I. Background

In this case, Plaintiff Joyce McCallum seeks a determination that Defendant Debtor Steven Pixley's judgment debt to McCallum is non-dischargeable under 11 U.S.C. § 523(a)(2) for fraud, and under 11 U.S.C. § 523(a)(6) for “willful and malicious injury.” The facts relevant to McCallum's summary judgment motion are undisputed.

Eighteen months before Pixley filed his Chapter 7 bankruptcy petition, McCallum obtained a default judgment against Pixley in the Tuscola County, Michigan Circuit Court, in the amount of $157,028.03, plus costs and interest. The default judgment was entered after Pixley failed to answer McCallum's complaint. Pixley did not defend or participate in any way in the state court action, and never appealed or sought relief in the state court from the default judgment.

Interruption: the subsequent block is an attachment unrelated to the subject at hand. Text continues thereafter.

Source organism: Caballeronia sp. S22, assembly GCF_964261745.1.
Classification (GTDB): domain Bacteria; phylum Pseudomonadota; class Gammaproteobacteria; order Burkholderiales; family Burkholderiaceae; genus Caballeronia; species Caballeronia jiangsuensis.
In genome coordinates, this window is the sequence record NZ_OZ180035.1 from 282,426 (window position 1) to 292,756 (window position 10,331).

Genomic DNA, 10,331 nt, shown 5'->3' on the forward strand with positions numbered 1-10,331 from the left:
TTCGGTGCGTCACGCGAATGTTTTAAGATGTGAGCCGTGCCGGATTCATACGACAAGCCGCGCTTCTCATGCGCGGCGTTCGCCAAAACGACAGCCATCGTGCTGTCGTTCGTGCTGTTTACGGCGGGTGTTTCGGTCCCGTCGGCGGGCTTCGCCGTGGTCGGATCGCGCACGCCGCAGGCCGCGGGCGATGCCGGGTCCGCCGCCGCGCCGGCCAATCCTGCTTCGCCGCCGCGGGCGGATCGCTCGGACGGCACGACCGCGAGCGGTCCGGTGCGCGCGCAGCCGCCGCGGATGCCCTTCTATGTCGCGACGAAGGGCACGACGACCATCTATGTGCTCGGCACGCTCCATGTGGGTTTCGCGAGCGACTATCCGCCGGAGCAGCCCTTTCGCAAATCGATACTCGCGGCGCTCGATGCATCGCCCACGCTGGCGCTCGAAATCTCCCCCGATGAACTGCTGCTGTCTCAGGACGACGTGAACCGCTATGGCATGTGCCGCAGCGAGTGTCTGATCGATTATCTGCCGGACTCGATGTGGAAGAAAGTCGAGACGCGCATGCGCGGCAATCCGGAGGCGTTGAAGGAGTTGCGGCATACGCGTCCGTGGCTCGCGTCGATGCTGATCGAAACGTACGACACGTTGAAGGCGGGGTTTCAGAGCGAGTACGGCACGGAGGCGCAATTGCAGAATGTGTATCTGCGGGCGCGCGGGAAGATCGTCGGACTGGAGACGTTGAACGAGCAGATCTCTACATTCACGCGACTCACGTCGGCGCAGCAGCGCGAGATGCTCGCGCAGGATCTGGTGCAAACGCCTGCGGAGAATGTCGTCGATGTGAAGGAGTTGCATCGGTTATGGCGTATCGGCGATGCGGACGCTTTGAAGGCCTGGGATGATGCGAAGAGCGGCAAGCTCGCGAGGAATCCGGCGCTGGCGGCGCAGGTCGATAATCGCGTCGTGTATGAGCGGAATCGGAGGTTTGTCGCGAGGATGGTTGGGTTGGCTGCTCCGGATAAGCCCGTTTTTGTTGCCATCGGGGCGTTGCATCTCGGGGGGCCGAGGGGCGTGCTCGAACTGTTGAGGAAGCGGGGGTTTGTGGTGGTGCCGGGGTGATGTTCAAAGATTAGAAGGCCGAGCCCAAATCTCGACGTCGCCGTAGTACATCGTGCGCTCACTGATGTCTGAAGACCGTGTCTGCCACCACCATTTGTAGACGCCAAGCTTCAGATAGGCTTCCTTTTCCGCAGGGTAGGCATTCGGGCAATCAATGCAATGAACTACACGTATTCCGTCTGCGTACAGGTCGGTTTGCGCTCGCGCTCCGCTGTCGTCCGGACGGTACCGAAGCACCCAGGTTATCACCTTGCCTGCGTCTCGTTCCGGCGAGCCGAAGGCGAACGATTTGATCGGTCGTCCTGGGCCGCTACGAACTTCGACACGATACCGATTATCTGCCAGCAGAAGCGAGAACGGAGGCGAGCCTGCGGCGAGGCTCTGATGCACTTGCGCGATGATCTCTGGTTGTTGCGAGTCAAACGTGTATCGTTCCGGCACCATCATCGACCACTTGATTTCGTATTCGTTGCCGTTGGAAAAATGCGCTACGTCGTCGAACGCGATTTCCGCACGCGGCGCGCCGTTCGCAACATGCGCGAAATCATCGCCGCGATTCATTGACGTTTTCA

The default judgment granted judgment for McCallum on all counts of McCallum's state court complaint, including counts for fraud and conversion. In her summary judgment motion, McCallum argues that under the Michigan law of collateral estoppel, which applies here under the federal Full Faith and Credit Statute, 28 U.S.C. § 1738, and related case law,1 Pixley is precluded from contesting that the debt is nondischargeable under §§ 523(a)(2) and 523(a)(6). Pixley disagrees.

II. Jurisdiction

This Court has subject matter jurisdiction over this adversary proceeding under 28 U.S.C. §§ 1334(b), 157(a) and 157(b)(1), and Local Rule 83.50(a) (E.D.Mich.). This is a core proceeding under 28 U.S.C. § 157(b)(2)(I).